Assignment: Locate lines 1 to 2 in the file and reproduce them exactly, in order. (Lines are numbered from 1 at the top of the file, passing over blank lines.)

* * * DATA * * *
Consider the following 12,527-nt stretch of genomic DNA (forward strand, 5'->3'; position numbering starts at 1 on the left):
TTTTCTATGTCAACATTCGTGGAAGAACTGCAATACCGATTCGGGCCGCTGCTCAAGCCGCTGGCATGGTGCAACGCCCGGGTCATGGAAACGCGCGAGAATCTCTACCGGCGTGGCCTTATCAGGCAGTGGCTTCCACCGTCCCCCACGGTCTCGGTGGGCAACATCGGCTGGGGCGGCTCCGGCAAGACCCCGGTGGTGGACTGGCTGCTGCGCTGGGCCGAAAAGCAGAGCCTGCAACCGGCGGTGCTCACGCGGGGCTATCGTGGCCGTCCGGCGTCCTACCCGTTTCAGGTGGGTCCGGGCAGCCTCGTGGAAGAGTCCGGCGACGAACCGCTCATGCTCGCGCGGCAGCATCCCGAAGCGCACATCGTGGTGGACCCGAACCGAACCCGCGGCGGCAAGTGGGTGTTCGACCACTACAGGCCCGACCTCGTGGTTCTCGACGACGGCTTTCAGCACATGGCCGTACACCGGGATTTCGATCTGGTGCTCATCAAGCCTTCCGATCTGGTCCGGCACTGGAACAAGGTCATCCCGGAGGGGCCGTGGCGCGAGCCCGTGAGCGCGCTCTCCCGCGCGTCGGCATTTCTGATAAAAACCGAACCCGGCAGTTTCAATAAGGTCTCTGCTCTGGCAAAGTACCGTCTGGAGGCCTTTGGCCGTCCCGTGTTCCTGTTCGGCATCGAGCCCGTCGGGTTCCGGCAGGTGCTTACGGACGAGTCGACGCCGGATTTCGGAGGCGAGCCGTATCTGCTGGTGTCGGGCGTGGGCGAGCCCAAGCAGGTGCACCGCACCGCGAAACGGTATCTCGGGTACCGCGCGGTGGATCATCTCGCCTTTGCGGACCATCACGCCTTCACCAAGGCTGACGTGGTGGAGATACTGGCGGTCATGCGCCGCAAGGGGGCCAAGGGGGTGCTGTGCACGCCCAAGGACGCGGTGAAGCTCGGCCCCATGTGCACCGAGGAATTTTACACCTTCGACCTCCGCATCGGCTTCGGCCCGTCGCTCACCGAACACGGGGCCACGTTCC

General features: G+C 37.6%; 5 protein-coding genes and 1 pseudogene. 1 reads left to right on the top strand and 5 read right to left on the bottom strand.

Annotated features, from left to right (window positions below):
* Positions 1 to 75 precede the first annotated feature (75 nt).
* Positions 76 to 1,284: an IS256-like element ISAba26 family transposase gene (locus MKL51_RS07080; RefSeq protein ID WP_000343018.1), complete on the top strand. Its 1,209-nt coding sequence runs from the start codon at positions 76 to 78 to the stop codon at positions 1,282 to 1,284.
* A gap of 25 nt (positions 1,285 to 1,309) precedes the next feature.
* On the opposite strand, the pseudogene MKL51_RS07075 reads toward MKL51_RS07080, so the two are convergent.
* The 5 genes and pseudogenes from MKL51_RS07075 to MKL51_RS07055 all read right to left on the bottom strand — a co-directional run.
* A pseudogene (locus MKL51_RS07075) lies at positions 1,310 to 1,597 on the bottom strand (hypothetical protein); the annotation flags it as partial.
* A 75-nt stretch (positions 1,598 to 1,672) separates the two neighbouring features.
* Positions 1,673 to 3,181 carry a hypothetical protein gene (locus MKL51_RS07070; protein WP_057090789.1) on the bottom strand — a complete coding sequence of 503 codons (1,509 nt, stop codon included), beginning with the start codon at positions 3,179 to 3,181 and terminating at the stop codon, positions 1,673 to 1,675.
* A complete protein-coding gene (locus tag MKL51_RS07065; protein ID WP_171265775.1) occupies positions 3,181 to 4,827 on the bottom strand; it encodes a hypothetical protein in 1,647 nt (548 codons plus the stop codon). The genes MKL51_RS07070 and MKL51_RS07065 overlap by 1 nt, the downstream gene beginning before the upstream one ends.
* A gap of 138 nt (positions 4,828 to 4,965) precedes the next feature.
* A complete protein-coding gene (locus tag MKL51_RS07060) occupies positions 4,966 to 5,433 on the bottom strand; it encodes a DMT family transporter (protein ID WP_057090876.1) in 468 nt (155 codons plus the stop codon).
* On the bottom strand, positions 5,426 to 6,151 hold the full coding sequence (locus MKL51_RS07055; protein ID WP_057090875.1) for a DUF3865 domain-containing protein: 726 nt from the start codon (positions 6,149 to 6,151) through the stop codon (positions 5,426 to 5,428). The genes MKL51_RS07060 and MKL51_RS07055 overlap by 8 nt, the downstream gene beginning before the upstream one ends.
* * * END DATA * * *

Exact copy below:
Consider the following 12,527-nt stretch of genomic DNA (forward strand, 5'->3'; position numbering starts at 1 on the left):
TTTTCTATGTCAACATTCGTGGAAGAACTGCAATACCGATTCGGGCCGCTGCTCAAGCCGCTGGCATGGTGCAACGCCCGGGTCATGGAAACGCGCGAGAATCTCTACCGGCGTGGCCTTATCAGGCAGTGGCTTCCACCGTCCCCCACGGTCTCGGTGGGCAACATCGGCTGGGGCGGCTCCGGCAAGACCCCGGTGGTGGACTGGCTGCTGCGCTGGGCCGAAAAGCAGAGCCTGCAACCGGCGGTGCTCACGCGGGGCTATCGTGGCCGTCCGGCGTCCTACCCGTTTCAGGTGGGTCCGGGCAGCCTCGTGGAAGAGTCCGGCGACGAACCGCTCATGCTCGCGCGGCAGCATCCCGAAGCGCACATCGTGGTGGACCCGAACCGAACCCGCGGCGGCAAGTGGGTGTTCGACCACTACAGGCCCGACCTCGTGGTTCTCGACGACGGCTTTCAGCACATGGCCGTACACCGGGATTTCGATCTGGTGCTCATCAAGCCTTCCGATCTGGTCCGGCACTGGAACAAGGTCATCCCGGAGGGGCCGTGGCGCGAGCCCGTGAGCGCGCTCTCCCGCGCGTCGGCATTTCTGATAAAAACCGAACCCGGCAGTTTCAATAAGGTCTCTGCTCTGGCAAAGTACCGTCTGGAGGCCTTTGGCCGTCCCGTGTTCCTGTTCGGCATCGAGCCCGTCGGGTTCCGGCAGGTGCTTACGGACGAGTCGACGCCGGATTTCGGAGGCGAGCCGTATCTGCTGGTGTCGGGCGTGGGCGAGCCCAAGCAGGTGCACCGCACCGCGAAACGGTATCTCGGGTACCGCGCGGTGGATCATCTCGCCTTTGCGGACCATCACGCCTTCACCAAGGCTGACGTGGTGGAGATACTGGCGGTCATGCGCCGCAAGGGGGCCAAGGGGGTGCTGTGCACGCCCAAGGACGCGGTGAAGCTCGGCCCCATGTGCACCGAGGAATTTTACACCTTCGACCTCCGCATCGGCTTCGGCCCGTCGCTCACCGAACACGGGGCCACGTTCC